I want to share some thoughts on how to find the time that appears so elusive

I work under two constraints – 1. Big and small decisions both tax the brain 2. Brain only has finite capacity to make quality decisions

Picking the right shoes to wear, deciding what to order at Starbucks, deciding who to promote in your team, deciding how to message bad news to your client – these are all decisions that we need to make, sometimes on the same day. And we need some reserve capacity to deal with the inevitable surprises ( like Starbucks is out of green tea , your favorite promotion candidate has taken another job at your competitor ) that need quick thinking.

So the way I approach this is to minimize new decisions I need to make. Have a process with default values for routine decision making (For me – If I have a standard simple order for Starbucks , and a go to pair of shoes ).

Next, I tier decisions into A,B,C .

A level problems – the ones that move he needle, and ones I am uniquely qualified to solve – needs high quality thinking . These are like deciding on the next promotion candidate, or what school to enroll your kid . That needs focus without distraction , and probably a lot of data collection when time permits. Thankfully this is the minority of all decisions you need to take . So all the surplus thinking/doing capacity you make by having good strategies on B and C can be used for A.

B level problems are ones you can take the help of someone else to decide, and your value add is in quality assurance . The solutions are not unique, and are minor variations of things we already know how to do. In my world, a routine proposal response doesn’t need my time to draft – that can be delegated to my team. My value add is in the review process and providing guard rails.

For this to work – What is a B decision for me must be an A decision for who I delegate to . If it’s a B problem for me , and it’s a B problem for the team I pass it on to – then it will just keep getting delegated till someone who looks at it as an A problem gets it. When this happens – the right question to ask and solve for is why I was the one to be asked to solve it in the first place.

Then there are the C decisions – low risk and low reward types. Here I run on autopilot as my default option. If the Starbucks line is long, I am happy to get a Diet Coke from a vending machine and move on. But if I can’t find anything at all – I am happy to move on with no beverage too. FYI emails that have no explicit request for you to act is a C problem. Ignore it (or glance at it ) and move on .

Know your available time so that you can optimize it . For me – that means I decide upfront all the personal activities I won’t compromise on like picking my kiddo from school when I am not traveling, sleeping 7-8 hours every day, tending to my garden on weekends , reading a book etc . Those are explicitly marked as blocked time on my calendar . So I know exactly how much time I have left to tackle the problems I know of . I also block some time every day for potential A level problems . If none seem to appear by previous night, I will release the block to do something else.

Convert as many A problems to B problems to give yourself even more capacity . It’s an A problem because you are uniquely qualified to solve it. Start involving your team in those decisions so that they know how to do it too and then you can make it a B problem for you and an A problem for them. When most of your erstwhile A problems become B problems, and your boss agrees that is the case – then you are ready for your next role!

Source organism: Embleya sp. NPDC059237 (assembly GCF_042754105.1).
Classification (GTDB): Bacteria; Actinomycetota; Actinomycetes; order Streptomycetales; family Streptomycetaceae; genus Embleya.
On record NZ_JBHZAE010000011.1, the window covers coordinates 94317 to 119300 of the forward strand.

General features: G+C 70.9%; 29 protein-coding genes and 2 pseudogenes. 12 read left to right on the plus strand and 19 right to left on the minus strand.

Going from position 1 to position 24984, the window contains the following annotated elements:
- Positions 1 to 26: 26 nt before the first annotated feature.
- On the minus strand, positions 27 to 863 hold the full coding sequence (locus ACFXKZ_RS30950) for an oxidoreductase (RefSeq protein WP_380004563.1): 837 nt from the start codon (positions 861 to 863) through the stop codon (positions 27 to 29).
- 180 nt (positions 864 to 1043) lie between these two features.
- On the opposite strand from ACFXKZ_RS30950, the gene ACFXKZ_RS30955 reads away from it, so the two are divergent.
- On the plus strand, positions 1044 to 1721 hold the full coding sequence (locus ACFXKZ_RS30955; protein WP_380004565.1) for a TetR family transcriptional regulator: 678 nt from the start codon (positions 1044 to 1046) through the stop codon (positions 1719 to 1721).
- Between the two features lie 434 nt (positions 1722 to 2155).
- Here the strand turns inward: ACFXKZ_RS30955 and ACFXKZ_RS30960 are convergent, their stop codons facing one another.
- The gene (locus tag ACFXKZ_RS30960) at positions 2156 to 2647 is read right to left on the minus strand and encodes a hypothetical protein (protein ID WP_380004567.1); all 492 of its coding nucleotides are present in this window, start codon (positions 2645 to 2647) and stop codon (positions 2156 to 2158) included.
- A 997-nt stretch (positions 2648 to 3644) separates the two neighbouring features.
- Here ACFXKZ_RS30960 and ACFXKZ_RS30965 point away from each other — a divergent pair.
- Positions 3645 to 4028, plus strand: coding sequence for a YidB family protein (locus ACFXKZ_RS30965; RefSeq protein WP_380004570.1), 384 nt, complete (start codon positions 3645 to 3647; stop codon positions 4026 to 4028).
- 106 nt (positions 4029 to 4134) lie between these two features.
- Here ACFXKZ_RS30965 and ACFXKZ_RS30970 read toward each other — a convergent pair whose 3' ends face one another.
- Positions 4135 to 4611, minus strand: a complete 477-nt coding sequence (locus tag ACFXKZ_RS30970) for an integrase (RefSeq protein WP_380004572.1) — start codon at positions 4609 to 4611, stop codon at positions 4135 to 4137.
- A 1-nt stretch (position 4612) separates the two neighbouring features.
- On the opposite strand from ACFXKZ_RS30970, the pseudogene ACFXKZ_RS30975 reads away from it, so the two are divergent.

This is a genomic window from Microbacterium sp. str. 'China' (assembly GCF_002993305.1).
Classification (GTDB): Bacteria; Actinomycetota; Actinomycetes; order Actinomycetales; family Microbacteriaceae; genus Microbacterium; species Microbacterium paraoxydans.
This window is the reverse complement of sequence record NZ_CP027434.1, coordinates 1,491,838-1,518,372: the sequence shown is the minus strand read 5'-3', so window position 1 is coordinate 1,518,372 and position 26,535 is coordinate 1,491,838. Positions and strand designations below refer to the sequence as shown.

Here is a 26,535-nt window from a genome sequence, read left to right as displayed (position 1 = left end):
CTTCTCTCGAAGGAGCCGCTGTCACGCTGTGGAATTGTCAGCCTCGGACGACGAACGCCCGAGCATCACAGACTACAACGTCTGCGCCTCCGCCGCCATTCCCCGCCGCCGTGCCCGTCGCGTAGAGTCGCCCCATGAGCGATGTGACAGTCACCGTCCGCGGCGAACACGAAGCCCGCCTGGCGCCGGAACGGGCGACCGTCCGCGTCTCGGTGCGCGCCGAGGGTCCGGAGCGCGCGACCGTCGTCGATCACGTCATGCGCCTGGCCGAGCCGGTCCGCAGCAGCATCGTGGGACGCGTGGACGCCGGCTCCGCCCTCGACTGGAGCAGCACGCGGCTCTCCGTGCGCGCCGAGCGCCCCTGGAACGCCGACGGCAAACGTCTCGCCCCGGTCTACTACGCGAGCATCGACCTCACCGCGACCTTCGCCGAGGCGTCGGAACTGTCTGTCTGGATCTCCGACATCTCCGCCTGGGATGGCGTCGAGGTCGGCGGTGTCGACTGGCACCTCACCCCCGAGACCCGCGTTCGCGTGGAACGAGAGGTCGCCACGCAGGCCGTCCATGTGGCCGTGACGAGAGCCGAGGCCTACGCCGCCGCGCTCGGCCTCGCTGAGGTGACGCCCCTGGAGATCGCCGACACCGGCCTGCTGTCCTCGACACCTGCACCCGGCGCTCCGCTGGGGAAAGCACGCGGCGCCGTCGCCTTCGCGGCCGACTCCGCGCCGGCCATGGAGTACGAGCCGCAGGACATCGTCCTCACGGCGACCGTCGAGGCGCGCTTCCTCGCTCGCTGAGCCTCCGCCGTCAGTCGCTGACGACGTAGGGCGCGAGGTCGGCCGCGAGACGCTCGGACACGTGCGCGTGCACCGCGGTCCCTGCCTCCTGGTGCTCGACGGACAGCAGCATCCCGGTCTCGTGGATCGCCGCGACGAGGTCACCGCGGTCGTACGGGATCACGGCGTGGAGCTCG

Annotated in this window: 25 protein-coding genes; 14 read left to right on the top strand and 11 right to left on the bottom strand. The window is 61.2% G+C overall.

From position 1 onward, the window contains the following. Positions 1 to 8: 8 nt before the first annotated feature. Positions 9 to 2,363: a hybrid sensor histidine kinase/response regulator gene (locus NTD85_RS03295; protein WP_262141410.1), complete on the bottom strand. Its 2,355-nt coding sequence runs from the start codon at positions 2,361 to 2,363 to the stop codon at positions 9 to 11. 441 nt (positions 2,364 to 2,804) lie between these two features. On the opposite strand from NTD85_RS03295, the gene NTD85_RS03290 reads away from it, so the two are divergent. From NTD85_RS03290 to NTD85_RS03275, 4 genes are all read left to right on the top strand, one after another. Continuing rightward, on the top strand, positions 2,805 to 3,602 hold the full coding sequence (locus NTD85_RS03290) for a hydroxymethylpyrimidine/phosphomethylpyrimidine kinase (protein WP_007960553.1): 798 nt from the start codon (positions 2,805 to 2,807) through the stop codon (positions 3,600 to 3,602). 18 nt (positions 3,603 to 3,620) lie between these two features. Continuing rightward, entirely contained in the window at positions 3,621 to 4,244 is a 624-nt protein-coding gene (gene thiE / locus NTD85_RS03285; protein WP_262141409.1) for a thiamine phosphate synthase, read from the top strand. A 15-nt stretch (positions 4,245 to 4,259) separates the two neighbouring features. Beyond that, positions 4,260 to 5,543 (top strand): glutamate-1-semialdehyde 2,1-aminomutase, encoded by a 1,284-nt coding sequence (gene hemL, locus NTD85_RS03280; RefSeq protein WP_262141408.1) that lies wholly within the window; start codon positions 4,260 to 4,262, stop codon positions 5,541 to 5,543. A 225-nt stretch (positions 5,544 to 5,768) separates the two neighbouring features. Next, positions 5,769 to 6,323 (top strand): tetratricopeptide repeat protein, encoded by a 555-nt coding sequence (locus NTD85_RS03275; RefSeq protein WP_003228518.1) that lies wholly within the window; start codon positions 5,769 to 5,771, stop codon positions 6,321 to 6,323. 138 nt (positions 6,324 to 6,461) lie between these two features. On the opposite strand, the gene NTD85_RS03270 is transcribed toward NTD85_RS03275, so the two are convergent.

In your quest to optimize your life and career, please don’t overlook what’s on your team’s plate. If you delegate more than they have skills and capacity for – you still have the same problem as before , but now instead of just your boss hating you – your team hates you too 🙂

Control what gets into your plate . Since in most cases we can’t choose who our bosses are – it’s not unusual to get a lot more work than we can reasonably do with quality. Over time – and it takes significant time and effort – you need to cultivate the ability to say NO to things you know clearly that you can’t add value to.

A few things that have worked well for me here

1. Give my boss clear visibility on what my team is capable of . So some jobs that come to you , can go to your team instead without the boss thinking you are delegating mindlessly

2. Do an extraordinary job of A level problems so that you accumulate goodwill that can be used for when you say NO

3. Have absolute mastery over routine blocking and tackling so that it does not appear that you are spending a lot of non value adding time . Use delegation , automation, default values etc to your advantage

4. When unforeseen priority comes up – give a quick heads up to the boss on what you are reprioritizing. This gives a chance for the boss to rearrange it for you and have clear expectations on the trade off.

What do you do with all the extra capacity you hopefully created ?

1. Spend it on making more A problems converted to B problems and eventually C problems

2. Sleep more . Take your significant other out for something fun . Go for a walk with your puppy . Meet people . Unplug from the digital world. Give your brain a break

3. Learn something new . Teach something you know